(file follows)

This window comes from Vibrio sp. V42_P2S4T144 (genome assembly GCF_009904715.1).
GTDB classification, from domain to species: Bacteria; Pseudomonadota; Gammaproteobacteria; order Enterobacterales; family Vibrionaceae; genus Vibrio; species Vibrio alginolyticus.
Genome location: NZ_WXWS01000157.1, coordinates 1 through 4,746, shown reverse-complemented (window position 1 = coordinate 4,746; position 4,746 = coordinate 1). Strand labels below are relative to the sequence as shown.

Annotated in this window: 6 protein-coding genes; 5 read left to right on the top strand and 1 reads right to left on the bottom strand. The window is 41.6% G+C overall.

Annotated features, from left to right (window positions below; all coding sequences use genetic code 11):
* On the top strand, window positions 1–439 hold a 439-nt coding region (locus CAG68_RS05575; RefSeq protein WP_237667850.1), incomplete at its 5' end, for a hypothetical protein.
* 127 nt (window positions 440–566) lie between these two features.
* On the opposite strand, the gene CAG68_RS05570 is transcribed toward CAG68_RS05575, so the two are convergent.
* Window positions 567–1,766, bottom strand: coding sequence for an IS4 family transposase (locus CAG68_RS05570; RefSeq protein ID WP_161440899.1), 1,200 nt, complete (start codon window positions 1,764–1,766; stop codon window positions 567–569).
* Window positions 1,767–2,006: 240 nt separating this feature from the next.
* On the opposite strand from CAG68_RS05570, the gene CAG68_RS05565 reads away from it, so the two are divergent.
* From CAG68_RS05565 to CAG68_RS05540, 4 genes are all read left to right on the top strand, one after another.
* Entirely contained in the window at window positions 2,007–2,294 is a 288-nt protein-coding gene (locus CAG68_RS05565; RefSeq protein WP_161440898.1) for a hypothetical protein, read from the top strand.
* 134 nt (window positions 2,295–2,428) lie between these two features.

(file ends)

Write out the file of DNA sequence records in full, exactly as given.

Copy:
This window comes from Vibrio sp. V42_P2S4T144 (genome assembly GCF_009904715.1).
GTDB classification, from domain to species: Bacteria; Pseudomonadota; Gammaproteobacteria; order Enterobacterales; family Vibrionaceae; genus Vibrio; species Vibrio alginolyticus.
Genome location: NZ_WXWS01000157.1, coordinates 1 through 4,746, shown reverse-complemented (window position 1 = coordinate 4,746; position 4,746 = coordinate 1). Strand labels below are relative to the sequence as shown.

Annotated in this window: 6 protein-coding genes; 5 read left to right on the top strand and 1 reads right to left on the bottom strand. The window is 41.6% G+C overall.

Annotated features, from left to right (window positions below; all coding sequences use genetic code 11):
* On the top strand, window positions 1–439 hold a 439-nt coding region (locus CAG68_RS05575; RefSeq protein WP_237667850.1), incomplete at its 5' end, for a hypothetical protein.
* 127 nt (window positions 440–566) lie between these two features.
* On the opposite strand, the gene CAG68_RS05570 is transcribed toward CAG68_RS05575, so the two are convergent.
* Window positions 567–1,766, bottom strand: coding sequence for an IS4 family transposase (locus CAG68_RS05570; RefSeq protein ID WP_161440899.1), 1,200 nt, complete (start codon window positions 1,764–1,766; stop codon window positions 567–569).
* Window positions 1,767–2,006: 240 nt separating this feature from the next.
* On the opposite strand from CAG68_RS05570, the gene CAG68_RS05565 reads away from it, so the two are divergent.
* From CAG68_RS05565 to CAG68_RS05540, 4 genes are all read left to right on the top strand, one after another.
* Entirely contained in the window at window positions 2,007–2,294 is a 288-nt protein-coding gene (locus CAG68_RS05565; RefSeq protein WP_161440898.1) for a hypothetical protein, read from the top strand.
* 134 nt (window positions 2,295–2,428) lie between these two features.